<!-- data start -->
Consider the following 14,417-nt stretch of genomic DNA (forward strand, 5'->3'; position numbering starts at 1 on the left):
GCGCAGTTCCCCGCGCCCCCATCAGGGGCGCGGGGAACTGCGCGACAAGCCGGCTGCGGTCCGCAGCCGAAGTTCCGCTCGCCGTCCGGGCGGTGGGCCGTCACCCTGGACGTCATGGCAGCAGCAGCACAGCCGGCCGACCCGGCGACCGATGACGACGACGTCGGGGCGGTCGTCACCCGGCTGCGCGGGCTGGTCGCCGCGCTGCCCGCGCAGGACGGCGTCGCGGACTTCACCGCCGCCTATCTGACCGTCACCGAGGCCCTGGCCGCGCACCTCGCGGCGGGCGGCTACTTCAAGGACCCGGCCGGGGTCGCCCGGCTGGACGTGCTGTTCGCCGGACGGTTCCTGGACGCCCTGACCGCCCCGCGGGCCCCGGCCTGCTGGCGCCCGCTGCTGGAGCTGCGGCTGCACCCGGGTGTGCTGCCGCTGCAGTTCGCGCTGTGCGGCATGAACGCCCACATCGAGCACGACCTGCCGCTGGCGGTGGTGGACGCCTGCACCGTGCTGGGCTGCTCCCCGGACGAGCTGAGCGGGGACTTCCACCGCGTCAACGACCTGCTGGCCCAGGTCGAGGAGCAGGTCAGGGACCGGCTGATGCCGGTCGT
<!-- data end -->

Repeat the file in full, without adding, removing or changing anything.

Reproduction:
Consider the following 14,417-nt stretch of genomic DNA (forward strand, 5'->3'; position numbering starts at 1 on the left):
GCGCAGTTCCCCGCGCCCCCATCAGGGGCGCGGGGAACTGCGCGACAAGCCGGCTGCGGTCCGCAGCCGAAGTTCCGCTCGCCGTCCGGGCGGTGGGCCGTCACCCTGGACGTCATGGCAGCAGCAGCACAGCCGGCCGACCCGGCGACCGATGACGACGACGTCGGGGCGGTCGTCACCCGGCTGCGCGGGCTGGTCGCCGCGCTGCCCGCGCAGGACGGCGTCGCGGACTTCACCGCCGCCTATCTGACCGTCACCGAGGCCCTGGCCGCGCACCTCGCGGCGGGCGGCTACTTCAAGGACCCGGCCGGGGTCGCCCGGCTGGACGTGCTGTTCGCCGGACGGTTCCTGGACGCCCTGACCGCCCCGCGGGCCCCGGCCTGCTGGCGCCCGCTGCTGGAGCTGCGGCTGCACCCGGGTGTGCTGCCGCTGCAGTTCGCGCTGTGCGGCATGAACGCCCACATCGAGCACGACCTGCCGCTGGCGGTGGTGGACGCCTGCACCGTGCTGGGCTGCTCCCCGGACGAGCTGAGCGGGGACTTCCACCGCGTCAACGACCTGCTGGCCCAGGTCGAGGAGCAGGTCAGGGACCGGCTGATGCCGGTCGT